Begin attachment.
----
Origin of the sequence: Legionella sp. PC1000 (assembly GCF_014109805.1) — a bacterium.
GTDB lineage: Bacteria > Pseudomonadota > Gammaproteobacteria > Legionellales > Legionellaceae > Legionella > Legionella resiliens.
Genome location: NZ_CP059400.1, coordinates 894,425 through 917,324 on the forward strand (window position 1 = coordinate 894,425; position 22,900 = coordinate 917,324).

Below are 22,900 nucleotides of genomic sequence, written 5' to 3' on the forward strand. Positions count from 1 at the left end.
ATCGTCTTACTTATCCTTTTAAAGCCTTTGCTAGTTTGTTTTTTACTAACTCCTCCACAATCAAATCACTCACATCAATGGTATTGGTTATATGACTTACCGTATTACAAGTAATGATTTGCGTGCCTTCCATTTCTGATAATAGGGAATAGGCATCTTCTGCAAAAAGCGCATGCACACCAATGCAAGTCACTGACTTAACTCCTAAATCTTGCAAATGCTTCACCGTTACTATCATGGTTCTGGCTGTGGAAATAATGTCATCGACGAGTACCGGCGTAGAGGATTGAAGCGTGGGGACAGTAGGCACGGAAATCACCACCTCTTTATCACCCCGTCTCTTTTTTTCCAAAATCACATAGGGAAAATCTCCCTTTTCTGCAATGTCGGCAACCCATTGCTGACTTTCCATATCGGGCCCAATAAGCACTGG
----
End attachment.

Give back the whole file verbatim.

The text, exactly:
Origin of the sequence: Legionella sp. PC1000 (assembly GCF_014109805.1) — a bacterium.
GTDB lineage: Bacteria > Pseudomonadota > Gammaproteobacteria > Legionellales > Legionellaceae > Legionella > Legionella resiliens.
Genome location: NZ_CP059400.1, coordinates 894,425 through 917,324 on the forward strand (window position 1 = coordinate 894,425; position 22,900 = coordinate 917,324).

Below are 22,900 nucleotides of genomic sequence, written 5' to 3' on the forward strand. Positions count from 1 at the left end.
ATCGTCTTACTTATCCTTTTAAAGCCTTTGCTAGTTTGTTTTTTACTAACTCCTCCACAATCAAATCACTCACATCAATGGTATTGGTTATATGACTTACCGTATTACAAGTAATGATTTGCGTGCCTTCCATTTCTGATAATAGGGAATAGGCATCTTCTGCAAAAAGCGCATGCACACCAATGCAAGTCACTGACTTAACTCCTAAATCTTGCAAATGCTTCACCGTTACTATCATGGTTCTGGCTGTGGAAATAATGTCATCGACGAGTACCGGCGTAGAGGATTGAAGCGTGGGGACAGTAGGCACGGAAATCACCACCTCTTTATCACCCCGTCTCTTTTTTTCCAAAATCACATAGGGAAAATCTCCCTTTTCTGCAATGTCGGCAACCCATTGCTGACTTTCCATATCGGGCCCAATAAGCACTGG